Inverse Dynamics of Lesser Egyptian Jerboa

(Jaculus jaculus) vertical leaping

TY Moore, AM Rivera, AA Biewener


Background: Numerous historical descriptions of the Lesser Egyptian jerboa, Jaculus jaculus, a small bipedal mammal with elongate hindlimbs, make special note of their extraordinary leaping ability. We observed jerboa locomotion in a laboratory setting and performed inverse dynamics analysis to understand how this small rodent generates such impressive leaps. We combined kinematic data from video, dynamic data from a force platform, and morphometric data from dissections to calculate the relative contributions of each hindlimb muscle and tendon to the total movement.


Results: Jerboas leapt in excess of 10 times their hip height. At the maximum recorded leap height (not the maximum observed leap height), peak moments for metatarso-phalangeal, ankle, knee, and hip joints were 5.1, 23.5, 31.2, and 17.4 mNm, respectively. Muscles acting at the ankle joint contributed the most work (218.6 mJ / Body Mass) to produce the energy of vertical leaping, while muscles acting at the metatarso-phalangeal joint produced the most stress (231.7 kPa). The plantaris, digital flexors, and gastrocnemius tendons encountered peak stresses of 23.6, 17.2, and 7.0 MPa, respectively, transmitting the forces of their corresponding muscles (peak force 3.0, 1.8, and 4.4 N, respectively). Notably, we found that the mean elastic energy stored in the primary hindlimb tendons comprised only 6.0% of the energy of the associated leap.


Conclusions: The limited use of tendon elastic energy storage in the jerboa parallels the morphologically similar heteromyid kangaroo rat, Dipodomys spectabilis. When compared to larger saltatory kangaroos and wallabies that sustain hopping over longer periods of time, these small saltatory rodents store and recover less elastic strain energy in their tendons. The large contribution of muscle work, rather than elastic strain energy, to the vertical leap suggests that the fitness benefit of rapid acceleration for predator avoidance dominated over the need to decrease locomotor economy in the evolutionary history of jerboas.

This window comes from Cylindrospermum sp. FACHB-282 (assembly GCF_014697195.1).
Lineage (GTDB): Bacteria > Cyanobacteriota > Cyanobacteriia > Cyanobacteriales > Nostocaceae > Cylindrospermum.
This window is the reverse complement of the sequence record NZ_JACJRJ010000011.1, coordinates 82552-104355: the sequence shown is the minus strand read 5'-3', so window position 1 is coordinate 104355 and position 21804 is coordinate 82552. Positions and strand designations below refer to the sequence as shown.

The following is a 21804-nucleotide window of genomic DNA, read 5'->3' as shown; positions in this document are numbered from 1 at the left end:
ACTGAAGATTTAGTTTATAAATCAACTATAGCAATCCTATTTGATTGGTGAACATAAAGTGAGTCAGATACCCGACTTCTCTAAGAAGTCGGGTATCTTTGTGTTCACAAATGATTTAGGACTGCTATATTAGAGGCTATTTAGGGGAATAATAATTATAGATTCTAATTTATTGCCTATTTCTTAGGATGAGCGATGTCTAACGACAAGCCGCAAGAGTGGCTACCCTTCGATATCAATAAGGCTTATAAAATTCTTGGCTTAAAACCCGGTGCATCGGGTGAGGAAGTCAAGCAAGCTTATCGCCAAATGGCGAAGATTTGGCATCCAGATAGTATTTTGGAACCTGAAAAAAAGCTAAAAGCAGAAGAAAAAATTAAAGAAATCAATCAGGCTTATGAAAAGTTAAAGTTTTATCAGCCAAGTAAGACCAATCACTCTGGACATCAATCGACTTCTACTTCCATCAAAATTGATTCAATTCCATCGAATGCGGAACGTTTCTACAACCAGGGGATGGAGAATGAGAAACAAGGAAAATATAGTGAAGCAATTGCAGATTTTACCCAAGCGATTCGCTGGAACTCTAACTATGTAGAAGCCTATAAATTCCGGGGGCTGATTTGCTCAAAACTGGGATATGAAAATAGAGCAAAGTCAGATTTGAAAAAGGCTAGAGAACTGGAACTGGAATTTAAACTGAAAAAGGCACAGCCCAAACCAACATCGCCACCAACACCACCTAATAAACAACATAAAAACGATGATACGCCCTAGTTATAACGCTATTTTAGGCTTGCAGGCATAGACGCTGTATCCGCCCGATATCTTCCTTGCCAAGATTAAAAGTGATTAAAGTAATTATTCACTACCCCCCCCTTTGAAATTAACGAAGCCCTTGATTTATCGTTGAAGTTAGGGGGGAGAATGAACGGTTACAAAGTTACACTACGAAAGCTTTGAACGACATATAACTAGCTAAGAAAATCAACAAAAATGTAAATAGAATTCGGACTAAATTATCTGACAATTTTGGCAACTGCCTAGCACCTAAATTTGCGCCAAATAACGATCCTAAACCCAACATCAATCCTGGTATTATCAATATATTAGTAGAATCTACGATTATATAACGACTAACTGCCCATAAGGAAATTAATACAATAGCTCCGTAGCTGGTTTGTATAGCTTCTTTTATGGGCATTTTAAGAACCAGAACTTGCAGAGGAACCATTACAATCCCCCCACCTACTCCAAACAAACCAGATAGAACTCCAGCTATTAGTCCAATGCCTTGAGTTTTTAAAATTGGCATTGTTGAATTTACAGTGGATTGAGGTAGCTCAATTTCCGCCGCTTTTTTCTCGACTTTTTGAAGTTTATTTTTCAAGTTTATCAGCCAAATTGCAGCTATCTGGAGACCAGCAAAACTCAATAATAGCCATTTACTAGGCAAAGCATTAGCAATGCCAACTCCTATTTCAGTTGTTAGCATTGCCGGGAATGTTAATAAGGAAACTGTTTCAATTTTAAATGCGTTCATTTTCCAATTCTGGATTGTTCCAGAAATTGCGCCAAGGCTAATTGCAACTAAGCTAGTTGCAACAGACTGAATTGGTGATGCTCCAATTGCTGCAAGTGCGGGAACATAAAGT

Keywords: jerboa; inverse dynamics; muscle-tendon stresses; ricochetal bipedal locomotion


author = {Moore, Talia Y. and Rivera, Alberto M. and Biewener, Andrew A.},
doi = {10.1186/s12983-017-0215-z},

journal = {Frontiers in Zoology},

volume = {14},

number = {32},

pages = {1--12},

title = {{Vertical leaping mechanics of the Lesser Egyptian Jerboa (\emph{Jaculus jaculus}) reveal specialization for maneuverability rather than elastic energy storage}},



This research was funded in part by a Harvard College Research Program grant (to A. Rivera).